P1010891I first learned to sew about 18 years ago. The Peasant Guild had up to then only done Renaissance Faires, and we were branching out into the Golden Age of Piracy. I needed a new costume. This then led into my love affair with fabric and thread, needles and trim.

It was my mother-in-law who first taught me to sew with a sewing machine. My high school did not have a Home Ec. class, and I never learned from my mother, though she did make costumes and clothing for my sister and I as children.

My first foray into sewing with a machine taught me to put the foot down, or the fabric won’t go .

My with my current peasant costume, made seven or eight years ago, I found that the serger is a beautiful tool that makes my cuts look straight , and the edges don’t fray.

On my first co-operative project, the costumes for Our Captain and First Mate  that A. and I made several years ago; I learned  patience and how to walk away before I lit something on fire. (Those Pirate pants were very frustrating.)

 This brings me to one of my current projects, a Spanish Surcoat and Kirtle  for the mistress of our Blue Boar Inn. I will post about it in the near future.  I have learned some tips that are new to me. That I have tried today.

The first photograph to the is the cover of the surcoat pattern I will be using. The designer, Margo Anderson, is an expert  in reconstructing historical patterns of the Renaissance Period. This pattern includes a manual, which at first horrified me. I don’t want to read that much to make a costume. However, I have found some very interesting information from its pages.

Most of us know that once you have purchased fabric for a project, it must be washed in hot water prior to cutting. There are a number of reasons for this. It removes the sizing which gives the fabrics that nice crisp finish. It also  pre-shrinks the fabric to minimize the shrinking of the finished product.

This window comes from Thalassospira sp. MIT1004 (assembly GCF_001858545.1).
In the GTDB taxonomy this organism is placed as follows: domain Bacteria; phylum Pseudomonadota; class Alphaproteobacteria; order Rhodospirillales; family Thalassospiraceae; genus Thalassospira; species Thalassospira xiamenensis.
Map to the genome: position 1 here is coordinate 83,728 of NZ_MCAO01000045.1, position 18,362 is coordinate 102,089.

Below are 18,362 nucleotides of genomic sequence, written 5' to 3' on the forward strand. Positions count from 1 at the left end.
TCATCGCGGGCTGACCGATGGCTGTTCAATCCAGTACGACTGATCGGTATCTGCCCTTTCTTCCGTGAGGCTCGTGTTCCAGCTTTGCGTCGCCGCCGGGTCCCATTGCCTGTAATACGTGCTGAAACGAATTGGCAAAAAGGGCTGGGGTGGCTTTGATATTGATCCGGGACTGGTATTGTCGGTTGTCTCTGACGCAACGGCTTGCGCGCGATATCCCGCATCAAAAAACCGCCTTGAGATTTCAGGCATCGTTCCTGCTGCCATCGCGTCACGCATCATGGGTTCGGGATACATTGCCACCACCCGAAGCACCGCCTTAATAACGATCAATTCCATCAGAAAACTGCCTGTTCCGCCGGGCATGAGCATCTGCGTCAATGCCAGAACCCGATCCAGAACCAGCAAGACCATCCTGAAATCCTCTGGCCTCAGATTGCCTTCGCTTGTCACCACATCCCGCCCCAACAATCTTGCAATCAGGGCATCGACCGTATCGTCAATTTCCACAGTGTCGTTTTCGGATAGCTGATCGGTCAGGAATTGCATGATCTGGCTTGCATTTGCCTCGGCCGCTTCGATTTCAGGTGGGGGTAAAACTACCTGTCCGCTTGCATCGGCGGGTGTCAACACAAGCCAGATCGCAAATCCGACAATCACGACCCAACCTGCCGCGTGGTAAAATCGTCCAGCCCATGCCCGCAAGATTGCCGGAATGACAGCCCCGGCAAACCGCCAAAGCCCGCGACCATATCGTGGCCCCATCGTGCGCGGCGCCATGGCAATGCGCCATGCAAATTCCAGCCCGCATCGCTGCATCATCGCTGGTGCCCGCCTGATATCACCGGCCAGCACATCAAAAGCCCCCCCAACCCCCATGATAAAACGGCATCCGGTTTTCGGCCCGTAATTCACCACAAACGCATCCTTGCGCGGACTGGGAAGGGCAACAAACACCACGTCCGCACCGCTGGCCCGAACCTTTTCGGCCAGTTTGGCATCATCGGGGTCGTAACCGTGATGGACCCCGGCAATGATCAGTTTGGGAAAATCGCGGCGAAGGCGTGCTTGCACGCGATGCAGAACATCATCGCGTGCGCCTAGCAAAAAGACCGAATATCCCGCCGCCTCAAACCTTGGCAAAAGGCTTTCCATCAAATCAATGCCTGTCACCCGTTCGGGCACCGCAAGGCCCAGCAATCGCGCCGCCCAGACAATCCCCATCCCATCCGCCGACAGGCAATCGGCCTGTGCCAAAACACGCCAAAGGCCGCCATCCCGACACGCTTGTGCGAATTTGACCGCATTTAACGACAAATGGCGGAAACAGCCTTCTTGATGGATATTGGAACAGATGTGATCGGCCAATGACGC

P1010884I usually surge or use a zig-zag stitch on both of  the ends. I do not like loosing any more fabric then absolutely necessary, nor do I like having to trim off the frayed edges. I then wash the fabric. Once the fabric was clean, the battle would begin. First I would have to search for one of the ends. Once an end was found I would have to systematically pull out some of the fabric and untwist, then  pull more fabric and untwist some more, until all of it could be placed into the drier. This is a lot of work. Although I could use more exercise, this is not how I want to go about it.

What Margo recommends is to surge or zig-zag the two edges together. This minimizes the amount of twisting that goes on in the washer and dryer.

I have tried this twice today. The first was a 2 yard piece of brown linen, That I will be making into a Peasants Jerkin or vest for our Assistant Guild Master, D. When it came out to the wash it was not twisted at all. I then put it in the drier. Once again there was no twisting. Then again it was only 2 yards.

P1010894The second trial was a 90 inch wide cream-colored  linen cut of 15 yards long. This will become one or two table cloths for our Lord Mayor’s Pavilion. This piece was folded length-wise, twice and left on a bolt. One edge was not an even cut, so I zig-zagged that edge once, and again with the two edges together.

I washed the fabric. Once it was done I found that, although it had twisted, it was not nearly as bad as usual. It was much easier to pull out with minimum effort needed to untwist and stack to go into the drier. It took me about fifteen minutes. Previous efforts could last half an hour with only ten yards.